Acquisitions for Sleep

Pehr-Johan Norbäck 1 , Charlotta Olofsson 2  and Lars Persson 1
  • 1 Research Institute of Industrial Economics, Grevgatan 34, Stockholm, Sweden
  • 2 Lund University and Research Institute of Industrial Economics, Grevgatan 34, Stockholm, Sweden
Pehr-Johan Norbäck, Charlotta Olofsson
  • Lund University and Research Institute of Industrial Economics, Grevgatan 34, Stockholm, 10215, Sweden
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and Lars Persson
  • Corresponding author
  • Research Institute of Industrial Economics, Grevgatan 34, Stockholm, 10215, Sweden
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Within the policy debate, there is a fear that large incumbent firms buy small firms’ inventions to ensure that they are not used in the market. We show that such “acquisitions for sleep” can occur if and only if the quality of a process invention is small; otherwise, the entry profit will be higher than the entry-deterring value. We then show that the incentive for acquiring for the purpose of putting a patent to sleep decreases when the intellectual property law is stricter because the profit for the entrant then increases more than the entry-deterring value does.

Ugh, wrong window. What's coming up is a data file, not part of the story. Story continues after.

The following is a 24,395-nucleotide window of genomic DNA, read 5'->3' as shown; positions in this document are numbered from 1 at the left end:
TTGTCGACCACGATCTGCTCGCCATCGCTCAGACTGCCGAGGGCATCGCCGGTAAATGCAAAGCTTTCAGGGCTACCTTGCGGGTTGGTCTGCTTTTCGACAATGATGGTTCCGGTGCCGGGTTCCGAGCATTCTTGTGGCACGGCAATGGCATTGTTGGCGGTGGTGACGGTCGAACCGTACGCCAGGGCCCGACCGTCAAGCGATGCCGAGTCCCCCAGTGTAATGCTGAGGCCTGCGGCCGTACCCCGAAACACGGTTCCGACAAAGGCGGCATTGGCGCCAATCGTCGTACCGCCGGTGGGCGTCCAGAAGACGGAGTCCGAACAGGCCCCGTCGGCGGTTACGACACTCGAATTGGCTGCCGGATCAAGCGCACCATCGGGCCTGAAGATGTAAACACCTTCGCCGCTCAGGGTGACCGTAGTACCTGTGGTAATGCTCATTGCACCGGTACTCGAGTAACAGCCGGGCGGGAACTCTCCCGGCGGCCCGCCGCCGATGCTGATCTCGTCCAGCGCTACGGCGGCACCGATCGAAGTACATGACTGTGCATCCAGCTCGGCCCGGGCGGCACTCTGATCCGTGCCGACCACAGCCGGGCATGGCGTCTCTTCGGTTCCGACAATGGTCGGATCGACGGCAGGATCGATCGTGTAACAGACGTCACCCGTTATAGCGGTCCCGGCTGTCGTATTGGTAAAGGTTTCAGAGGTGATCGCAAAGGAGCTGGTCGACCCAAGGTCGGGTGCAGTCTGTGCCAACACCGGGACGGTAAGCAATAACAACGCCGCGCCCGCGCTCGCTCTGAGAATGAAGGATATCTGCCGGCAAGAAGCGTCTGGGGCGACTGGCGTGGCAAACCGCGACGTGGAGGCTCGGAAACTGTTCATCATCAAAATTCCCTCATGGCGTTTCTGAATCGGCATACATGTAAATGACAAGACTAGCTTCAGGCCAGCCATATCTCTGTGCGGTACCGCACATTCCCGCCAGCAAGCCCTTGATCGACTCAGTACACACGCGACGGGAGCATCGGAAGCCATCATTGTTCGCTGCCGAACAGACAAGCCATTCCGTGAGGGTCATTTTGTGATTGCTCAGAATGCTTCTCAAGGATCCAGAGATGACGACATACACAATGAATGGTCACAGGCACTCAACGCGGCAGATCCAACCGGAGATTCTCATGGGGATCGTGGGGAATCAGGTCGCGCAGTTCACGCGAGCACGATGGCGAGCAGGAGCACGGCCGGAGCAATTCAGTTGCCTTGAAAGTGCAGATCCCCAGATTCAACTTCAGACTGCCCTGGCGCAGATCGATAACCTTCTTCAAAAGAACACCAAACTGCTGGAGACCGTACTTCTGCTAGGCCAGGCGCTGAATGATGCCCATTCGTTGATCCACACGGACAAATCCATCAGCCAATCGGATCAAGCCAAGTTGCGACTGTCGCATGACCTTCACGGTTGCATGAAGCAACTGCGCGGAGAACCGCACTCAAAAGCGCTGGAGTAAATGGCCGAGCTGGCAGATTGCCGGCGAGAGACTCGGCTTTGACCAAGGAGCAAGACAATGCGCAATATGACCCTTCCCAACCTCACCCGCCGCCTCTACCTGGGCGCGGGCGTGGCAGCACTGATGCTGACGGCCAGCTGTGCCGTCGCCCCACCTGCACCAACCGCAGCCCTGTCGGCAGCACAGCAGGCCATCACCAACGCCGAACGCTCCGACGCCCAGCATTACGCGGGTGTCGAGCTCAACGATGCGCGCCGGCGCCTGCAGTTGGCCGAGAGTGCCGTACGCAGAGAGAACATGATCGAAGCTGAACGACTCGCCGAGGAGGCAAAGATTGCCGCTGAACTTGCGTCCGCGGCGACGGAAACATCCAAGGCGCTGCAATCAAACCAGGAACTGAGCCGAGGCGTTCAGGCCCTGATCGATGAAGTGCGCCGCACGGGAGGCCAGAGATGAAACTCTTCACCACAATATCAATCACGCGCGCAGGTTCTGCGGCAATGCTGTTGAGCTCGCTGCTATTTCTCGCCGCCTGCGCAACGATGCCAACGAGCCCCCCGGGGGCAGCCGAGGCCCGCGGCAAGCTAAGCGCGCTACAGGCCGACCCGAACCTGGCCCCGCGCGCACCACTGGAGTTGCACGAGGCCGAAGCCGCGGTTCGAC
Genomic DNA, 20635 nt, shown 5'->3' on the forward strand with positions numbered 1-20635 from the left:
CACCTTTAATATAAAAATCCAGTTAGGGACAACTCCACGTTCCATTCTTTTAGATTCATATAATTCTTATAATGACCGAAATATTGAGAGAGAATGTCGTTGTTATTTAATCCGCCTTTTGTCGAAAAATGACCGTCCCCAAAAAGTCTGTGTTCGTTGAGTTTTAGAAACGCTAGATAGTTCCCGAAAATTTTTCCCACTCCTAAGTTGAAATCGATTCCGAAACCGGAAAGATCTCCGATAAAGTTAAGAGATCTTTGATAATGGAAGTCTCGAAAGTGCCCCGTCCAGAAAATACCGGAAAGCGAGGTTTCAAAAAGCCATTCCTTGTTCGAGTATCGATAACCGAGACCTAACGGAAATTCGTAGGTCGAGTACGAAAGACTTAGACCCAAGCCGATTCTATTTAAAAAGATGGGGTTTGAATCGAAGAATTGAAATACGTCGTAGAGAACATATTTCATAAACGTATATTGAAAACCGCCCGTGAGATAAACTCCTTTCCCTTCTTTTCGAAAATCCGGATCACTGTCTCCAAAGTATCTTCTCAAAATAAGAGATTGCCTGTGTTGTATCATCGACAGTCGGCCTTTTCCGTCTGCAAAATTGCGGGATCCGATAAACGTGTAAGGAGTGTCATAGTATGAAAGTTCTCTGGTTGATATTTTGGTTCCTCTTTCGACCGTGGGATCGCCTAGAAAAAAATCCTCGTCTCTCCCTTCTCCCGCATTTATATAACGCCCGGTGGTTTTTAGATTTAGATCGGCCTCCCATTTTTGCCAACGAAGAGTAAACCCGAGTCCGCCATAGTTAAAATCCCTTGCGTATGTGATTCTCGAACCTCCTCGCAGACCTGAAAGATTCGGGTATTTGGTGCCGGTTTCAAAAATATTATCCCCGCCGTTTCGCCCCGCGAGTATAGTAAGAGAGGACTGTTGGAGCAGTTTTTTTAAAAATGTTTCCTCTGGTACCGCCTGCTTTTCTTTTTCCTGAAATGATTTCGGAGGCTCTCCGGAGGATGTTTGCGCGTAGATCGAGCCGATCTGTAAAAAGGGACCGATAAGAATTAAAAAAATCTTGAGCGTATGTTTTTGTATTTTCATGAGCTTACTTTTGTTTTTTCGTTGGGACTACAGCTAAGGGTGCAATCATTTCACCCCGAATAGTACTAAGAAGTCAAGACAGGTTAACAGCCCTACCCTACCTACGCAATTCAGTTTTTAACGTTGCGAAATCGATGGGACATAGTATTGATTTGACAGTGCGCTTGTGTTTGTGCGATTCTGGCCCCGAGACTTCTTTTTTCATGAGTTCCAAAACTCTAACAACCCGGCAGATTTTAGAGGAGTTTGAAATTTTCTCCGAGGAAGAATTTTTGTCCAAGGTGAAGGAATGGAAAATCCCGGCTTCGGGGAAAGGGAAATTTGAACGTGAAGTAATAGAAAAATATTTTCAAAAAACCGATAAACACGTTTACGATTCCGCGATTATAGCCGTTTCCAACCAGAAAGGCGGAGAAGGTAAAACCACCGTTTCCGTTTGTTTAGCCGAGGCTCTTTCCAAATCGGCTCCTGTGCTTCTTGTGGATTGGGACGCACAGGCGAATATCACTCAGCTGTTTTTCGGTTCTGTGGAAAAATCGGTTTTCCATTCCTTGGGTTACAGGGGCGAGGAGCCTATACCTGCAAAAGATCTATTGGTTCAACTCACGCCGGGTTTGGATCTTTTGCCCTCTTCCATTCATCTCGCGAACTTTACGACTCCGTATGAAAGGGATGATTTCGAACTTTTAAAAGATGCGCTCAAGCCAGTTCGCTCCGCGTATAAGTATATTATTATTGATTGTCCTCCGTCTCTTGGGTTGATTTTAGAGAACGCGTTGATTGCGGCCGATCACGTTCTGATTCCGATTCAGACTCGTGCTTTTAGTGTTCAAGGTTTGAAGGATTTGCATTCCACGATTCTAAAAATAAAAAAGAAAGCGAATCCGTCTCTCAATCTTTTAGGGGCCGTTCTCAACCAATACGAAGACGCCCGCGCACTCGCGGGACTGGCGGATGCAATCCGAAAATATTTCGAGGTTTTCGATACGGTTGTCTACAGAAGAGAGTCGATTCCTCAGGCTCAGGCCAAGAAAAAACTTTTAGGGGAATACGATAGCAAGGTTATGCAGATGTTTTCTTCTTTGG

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The B.E. Journal of Economic Analysis & Policy (BEJEAP) is an international forum for scholarship that employs microeconomics to analyze issues in business, consumer behavior and public policy. Topics include the interaction of firms, the functioning of markets, the effects of domestic and international policy and the design of organizations and institutions.